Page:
fsck program or even proper out of space handling. The on-disk format might still change if there any serious issues found. The GRUB boot loader does not yet support Btrfs. Use ext2/3 for your
/boot partition instead.
The Fedora 11 Beta install kernel has a btrfs bug which makes a deadlock possible if you use both brtfs and SELinux. It is recommended that you also add
selinux=0 to the installation boot prompt. After the system has been installed and updated selinux can safely re-enabled.
New Volume Control
Currently, people using Fedora have to go through many levels of mixers in different applications to properly set up sound sources. These are all exposed in the volume control on the desktop, making for a very confusing user experience. PulseAudio allows us to unify the volume controls in one interface that makes setting up sound easier and more pain-free. More details including screenshots here:
PackageKit Firmware Support
PackageKit in Fedora 10 already has support for installing additional media codecs on demand. PackageKit in the Fedora 11 Beta release has extended this capability to install firmware on demand as well based on system requirements.
The GNOME 2.26 development snapshot is part of this release, and is the default environment used in the Fedora Desktop Live image. The Desktop Live image is a downloadable CD you can use to test the new GNOME environment with or without installing it. The image can be written to CD, or to a USB flash disk using these instructions.
ADD MORE INFO.
KDE 4.2.1 is part of this release and is the default environment in the Fedora KDE Desktop Live image. The KDE Desktop Live image is a downloadable CD you can use to test the new KDE environment with or without installing it. The image can be written to a CD, or to a USB flash disk using these instructions.
The x86_64 KDE ISO now fits into 700 MiB again. (It slightly exceeded the size in Fedora 11 Alpha.)
A major new release of Xfce, Xfce 4.6.0 Stable, is available in the repository and is the default environment in the Fedora Xfce Live Spin. The Xfce Live Spin is a downloadable CD you can use to test the new Xfce environment with or without installing it. The image can be written to a CD, or to a USB flash disk using these instructions. Xfce 4.6 changes here:
The NetBeans has been updated to version 6.5. NetBeans 6.5 is a significant update of the NetBeans 6.1 and includes the following changes:
- PHP support with code completion, Xdebug and web service features.
- JavaFX 1.0 supports animation, graphics and media codecs for rich content application development.
- New Support for Groovy and Grails.
- Automatic Compile and Deploy on Save for Java and Java EE applications.
- Improved database support: SQL history, SQL completion, and results viewing and editing improvements.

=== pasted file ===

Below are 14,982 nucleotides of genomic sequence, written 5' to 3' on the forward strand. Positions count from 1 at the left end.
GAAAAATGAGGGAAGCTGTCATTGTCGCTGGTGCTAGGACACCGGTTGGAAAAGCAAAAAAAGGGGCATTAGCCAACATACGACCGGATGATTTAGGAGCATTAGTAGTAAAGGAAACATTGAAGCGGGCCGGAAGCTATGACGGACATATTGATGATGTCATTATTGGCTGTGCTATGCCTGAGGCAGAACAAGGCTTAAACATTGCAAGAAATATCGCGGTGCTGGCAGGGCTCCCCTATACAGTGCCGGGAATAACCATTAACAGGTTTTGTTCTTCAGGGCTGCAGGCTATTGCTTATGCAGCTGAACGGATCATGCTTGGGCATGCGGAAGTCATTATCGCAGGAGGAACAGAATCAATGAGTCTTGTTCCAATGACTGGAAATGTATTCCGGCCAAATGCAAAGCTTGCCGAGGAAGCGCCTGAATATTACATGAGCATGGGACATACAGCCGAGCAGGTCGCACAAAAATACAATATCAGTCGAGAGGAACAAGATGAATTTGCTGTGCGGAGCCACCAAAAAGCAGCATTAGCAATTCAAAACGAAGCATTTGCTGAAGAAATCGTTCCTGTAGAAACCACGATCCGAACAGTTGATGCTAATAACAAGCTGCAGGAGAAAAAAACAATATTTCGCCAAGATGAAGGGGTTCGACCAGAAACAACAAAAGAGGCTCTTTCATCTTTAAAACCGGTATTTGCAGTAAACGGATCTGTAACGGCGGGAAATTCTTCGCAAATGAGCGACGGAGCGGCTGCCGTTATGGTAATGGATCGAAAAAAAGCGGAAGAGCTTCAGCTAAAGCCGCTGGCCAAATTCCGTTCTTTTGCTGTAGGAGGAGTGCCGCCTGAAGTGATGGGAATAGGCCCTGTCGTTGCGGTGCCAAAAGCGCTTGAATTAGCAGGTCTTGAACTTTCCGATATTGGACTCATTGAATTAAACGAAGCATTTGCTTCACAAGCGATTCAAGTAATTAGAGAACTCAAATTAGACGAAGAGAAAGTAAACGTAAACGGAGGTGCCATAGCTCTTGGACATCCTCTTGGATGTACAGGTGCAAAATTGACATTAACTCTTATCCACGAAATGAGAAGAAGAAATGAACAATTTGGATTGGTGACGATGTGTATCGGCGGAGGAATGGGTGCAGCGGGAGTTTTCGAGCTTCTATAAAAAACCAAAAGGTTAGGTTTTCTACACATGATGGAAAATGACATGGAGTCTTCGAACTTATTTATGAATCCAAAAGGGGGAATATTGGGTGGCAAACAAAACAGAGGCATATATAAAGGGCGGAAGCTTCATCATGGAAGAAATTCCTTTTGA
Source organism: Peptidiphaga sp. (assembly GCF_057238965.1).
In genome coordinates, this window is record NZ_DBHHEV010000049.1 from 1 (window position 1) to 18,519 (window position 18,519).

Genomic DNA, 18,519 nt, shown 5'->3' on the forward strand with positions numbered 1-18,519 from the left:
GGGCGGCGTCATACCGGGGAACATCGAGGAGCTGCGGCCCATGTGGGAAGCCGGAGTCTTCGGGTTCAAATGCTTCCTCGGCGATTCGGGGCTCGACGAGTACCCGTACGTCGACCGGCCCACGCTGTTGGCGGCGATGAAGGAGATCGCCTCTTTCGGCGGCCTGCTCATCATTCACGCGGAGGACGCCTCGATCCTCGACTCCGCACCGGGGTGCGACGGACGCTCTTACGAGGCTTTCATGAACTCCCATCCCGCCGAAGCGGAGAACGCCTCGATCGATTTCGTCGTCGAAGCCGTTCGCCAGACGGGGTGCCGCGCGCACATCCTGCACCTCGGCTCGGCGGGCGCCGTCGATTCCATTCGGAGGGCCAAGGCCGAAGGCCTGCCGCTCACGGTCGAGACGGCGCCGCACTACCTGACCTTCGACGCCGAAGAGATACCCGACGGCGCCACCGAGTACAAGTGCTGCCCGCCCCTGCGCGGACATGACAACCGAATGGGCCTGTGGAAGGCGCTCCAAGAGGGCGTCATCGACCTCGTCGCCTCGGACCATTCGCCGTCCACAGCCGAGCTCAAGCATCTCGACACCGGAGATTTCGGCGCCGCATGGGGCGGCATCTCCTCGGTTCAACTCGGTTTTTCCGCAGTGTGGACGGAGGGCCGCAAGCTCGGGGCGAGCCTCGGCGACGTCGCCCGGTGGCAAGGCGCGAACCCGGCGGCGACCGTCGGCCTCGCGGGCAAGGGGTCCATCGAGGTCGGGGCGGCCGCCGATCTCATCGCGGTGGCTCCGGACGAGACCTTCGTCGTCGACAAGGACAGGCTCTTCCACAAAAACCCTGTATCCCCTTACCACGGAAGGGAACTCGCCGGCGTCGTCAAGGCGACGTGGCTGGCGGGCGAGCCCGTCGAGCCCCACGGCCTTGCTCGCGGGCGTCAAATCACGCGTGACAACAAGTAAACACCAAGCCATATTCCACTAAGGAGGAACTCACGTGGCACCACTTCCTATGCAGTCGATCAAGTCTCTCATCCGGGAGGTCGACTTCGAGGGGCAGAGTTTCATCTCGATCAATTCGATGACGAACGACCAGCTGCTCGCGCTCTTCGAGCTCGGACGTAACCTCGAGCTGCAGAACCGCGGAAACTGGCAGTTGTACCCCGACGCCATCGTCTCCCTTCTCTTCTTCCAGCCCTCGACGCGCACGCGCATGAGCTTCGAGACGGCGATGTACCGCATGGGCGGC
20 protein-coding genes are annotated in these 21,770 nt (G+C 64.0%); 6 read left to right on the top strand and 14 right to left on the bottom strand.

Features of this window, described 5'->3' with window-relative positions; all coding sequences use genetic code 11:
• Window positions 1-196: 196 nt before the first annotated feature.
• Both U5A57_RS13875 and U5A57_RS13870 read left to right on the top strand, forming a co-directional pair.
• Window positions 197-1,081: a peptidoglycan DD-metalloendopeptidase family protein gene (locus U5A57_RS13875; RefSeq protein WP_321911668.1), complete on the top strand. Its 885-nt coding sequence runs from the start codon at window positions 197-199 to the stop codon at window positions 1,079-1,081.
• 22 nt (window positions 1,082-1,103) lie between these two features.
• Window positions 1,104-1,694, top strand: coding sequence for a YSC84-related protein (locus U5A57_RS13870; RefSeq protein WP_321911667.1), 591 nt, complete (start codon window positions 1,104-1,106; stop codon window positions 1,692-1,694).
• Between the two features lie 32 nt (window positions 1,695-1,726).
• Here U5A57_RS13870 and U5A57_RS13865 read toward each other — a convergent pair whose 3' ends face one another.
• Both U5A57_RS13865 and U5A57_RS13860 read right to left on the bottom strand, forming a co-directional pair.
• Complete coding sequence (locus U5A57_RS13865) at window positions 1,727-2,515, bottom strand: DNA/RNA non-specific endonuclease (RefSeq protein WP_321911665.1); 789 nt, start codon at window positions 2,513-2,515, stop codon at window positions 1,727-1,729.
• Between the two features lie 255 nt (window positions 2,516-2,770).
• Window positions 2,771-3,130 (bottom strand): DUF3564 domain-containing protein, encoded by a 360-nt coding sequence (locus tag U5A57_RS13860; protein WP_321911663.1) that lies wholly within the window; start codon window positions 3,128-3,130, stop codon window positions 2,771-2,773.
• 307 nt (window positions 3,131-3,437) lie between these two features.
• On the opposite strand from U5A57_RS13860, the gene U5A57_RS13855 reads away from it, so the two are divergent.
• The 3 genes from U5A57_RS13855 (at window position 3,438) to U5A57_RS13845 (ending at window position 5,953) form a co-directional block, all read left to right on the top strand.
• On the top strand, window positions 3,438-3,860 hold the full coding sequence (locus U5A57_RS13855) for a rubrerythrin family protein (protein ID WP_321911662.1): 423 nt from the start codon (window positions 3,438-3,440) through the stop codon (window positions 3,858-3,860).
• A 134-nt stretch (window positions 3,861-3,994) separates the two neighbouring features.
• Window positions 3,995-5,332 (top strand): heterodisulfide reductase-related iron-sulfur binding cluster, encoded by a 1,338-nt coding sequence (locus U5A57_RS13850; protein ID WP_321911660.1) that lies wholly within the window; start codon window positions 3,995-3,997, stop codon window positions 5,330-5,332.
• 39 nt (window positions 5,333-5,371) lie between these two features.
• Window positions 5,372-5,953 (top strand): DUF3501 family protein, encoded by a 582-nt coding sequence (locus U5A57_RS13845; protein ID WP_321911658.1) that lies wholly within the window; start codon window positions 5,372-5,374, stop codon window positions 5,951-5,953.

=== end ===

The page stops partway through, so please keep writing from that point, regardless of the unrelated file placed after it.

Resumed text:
- Improved Java ME support for Data Binding, SVG and Custom Component creation.
- GUI Builder: Support for Nimbus and simple class names.
- JUnit: single test method support.
- Debugger: Redesign of Step into feature.
For information about the main development features in NetBeans IDE, see:
Python 2.6 has been integrated into the release and all the software in the distribution has been made compatible with it. This effort leads the way to Python 3.0, a major release that is not backward compatible with the Python 2.x series.
The key combination Ctrl-Alt-Backspace to kill the X server has been disabled by default as a decision of the upstream Xorg project. To get this behavior back, add the the line
Option "DontZap" "false"
to the ServerFlags section in xorg.conf.
The Xorg project has changed the default DontZap setting to "true" after complaints from desktop users that accidentally hit Ctrl+Alt+Backspace when trying to type Alt+Backspace, Ctrl+Backspace, or Shift+Backspace, or who had StickyKeys enabled. Ctrl+Alt+Backspace is also a keyboard shortcut for deleting certain expressions in C and Java modes in Emacs.
Git has been updated to 1.6.2. In addition to other changes, the Fedora packages now follow upstream defaults and install the majority of
git-* commands outside the default
PATH. If you have scripts that call
git-* binaries, you are encouraged to change them to use the
git foo style. If this is not feasible, you can adjust your
PATH. Git provides a convenient method to do this:
It is worth noting that
git hooks are run with
$(git --exec-path) in their
How to Try Beta
Beta is accompanied by installable live CDs of both the GNOME and KDE desktops. With a Live CD users can perform testing and demonstration without installing any software to the hard disk. As the Beta release is largely targeted at developers and contains many bleeding edge packages, this is the best method for less experienced users who want to get involved with testing. The Live CDs also have an option to install Fedora to the hard disk for the more intrepid users.
The best way to download Fedora 11 Beta is through BitTorrent -- visit the Fedora torrent server for a listing of available images. Beta images can also be downloaded from any of our mirrors. Remember that live images can be used on USB media via the livecd-iso-to-disk utility available in the livecd-tools package on existing Fedora systems. Refer to the USB How-to for more instructions. You can also use Jigdo to download the i386, x86_64, or ppc versions.
Fedora 35 Release Schedule And Feature Details
Development continues on Rawhide during and after the Beta release, leading up to the Release Candidate before the final release. The links below provide the release schedule for both the pre-releases and the final release, as well as the wiki pages for tracking the various features planned for inclusion in Fedora 11.